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Cytometry. 1994 Jun 15;18(2):68-74.

Applications of cytometry to study acute leukemia: in vitro determination of drug sensitivity and detection of minimal residual disease.

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  • 1Department of Hematology-Oncology, St Jude Children's Research Hospital, Memphis, Tennessee 38101.

Abstract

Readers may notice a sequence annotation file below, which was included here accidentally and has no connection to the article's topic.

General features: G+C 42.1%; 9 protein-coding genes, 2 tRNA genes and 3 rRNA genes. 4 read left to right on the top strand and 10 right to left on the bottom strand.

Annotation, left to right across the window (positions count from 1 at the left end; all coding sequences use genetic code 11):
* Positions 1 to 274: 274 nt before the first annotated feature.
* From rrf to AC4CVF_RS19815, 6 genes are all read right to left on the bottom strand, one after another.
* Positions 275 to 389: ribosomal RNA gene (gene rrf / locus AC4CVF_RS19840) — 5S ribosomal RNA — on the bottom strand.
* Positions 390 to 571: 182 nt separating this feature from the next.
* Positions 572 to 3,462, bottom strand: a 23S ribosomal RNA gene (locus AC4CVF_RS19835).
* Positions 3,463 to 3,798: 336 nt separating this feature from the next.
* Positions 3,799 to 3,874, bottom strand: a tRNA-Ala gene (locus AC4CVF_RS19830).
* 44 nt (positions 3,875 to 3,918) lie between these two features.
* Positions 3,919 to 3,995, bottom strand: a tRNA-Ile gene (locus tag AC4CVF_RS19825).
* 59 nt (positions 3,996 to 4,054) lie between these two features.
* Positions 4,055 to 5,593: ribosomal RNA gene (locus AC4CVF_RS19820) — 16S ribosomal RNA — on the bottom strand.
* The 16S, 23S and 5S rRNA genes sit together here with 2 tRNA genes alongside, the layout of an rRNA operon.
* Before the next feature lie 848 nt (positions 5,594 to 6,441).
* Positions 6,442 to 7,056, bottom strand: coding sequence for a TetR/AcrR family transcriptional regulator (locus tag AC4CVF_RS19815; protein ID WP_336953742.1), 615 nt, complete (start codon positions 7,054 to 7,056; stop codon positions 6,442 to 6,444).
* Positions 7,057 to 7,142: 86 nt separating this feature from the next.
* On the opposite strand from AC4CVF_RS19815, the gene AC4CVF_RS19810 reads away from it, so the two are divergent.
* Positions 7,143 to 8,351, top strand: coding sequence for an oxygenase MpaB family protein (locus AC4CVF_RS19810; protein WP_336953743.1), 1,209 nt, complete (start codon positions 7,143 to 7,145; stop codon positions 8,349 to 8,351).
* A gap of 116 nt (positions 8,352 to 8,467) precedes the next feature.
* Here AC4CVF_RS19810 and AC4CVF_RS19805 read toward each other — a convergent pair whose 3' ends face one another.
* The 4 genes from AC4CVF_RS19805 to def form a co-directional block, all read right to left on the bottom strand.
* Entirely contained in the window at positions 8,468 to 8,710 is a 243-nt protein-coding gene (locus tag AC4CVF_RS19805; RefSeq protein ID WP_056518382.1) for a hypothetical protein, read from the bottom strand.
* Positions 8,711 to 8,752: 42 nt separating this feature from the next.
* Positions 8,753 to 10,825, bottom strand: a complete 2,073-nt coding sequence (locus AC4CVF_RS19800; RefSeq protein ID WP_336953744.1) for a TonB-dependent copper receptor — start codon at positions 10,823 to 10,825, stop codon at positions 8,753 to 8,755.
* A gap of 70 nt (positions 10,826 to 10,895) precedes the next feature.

Modern clinical applications of cytometry include the determination of the most powerful antileukemic drugs in each patient at the time of diagnosis and the monitoring of residual disease during and off treatment. The precision of in vitro assays to test the susceptibility of cancer cells to cytotoxic drugs depends on the ability to maintain the cells' viability in culture. We found that bone marrow-derived allogeneic stromal cells are critical to prevent death by apoptosis of acute lymphoblastic leukemia (ALL) cells. Thus, we devised an in vitro drug sensitivity assay in which ALL cells are seeded onto stromal cells and viable leukemic cells are counted at the end of cultures by flow cytometry. Our preliminary results indicate that this assay is suitable for evaluating the drug sensitivity of leukemic lymphoblasts and testing the antileukemic activity of potentially effective compounds which have not yet been administered to patients with ALL. The identification of immunophenotypes expressed on leukemic cells but absent or extremely rare among normal hematopoietic progenitors allows close monitoring of the effects of drug treatment in vivo. Phenotypes that afford a detection level of 1 leukemic cell among 10,000 normal bone marrow cells have been identified in 90% of cases of T-ALL, 25% of B-lineage ALL, and 40% of acute myeloid leukemia (AML). In several studies, residual disease emerging during continuation therapy or off treatment almost invariably anticipated overt relapse by 1-7 months. These data indicate the reliability of immunologic techniques to detect occult leukemia.(ABSTRACT TRUNCATED AT 250 WORDS)

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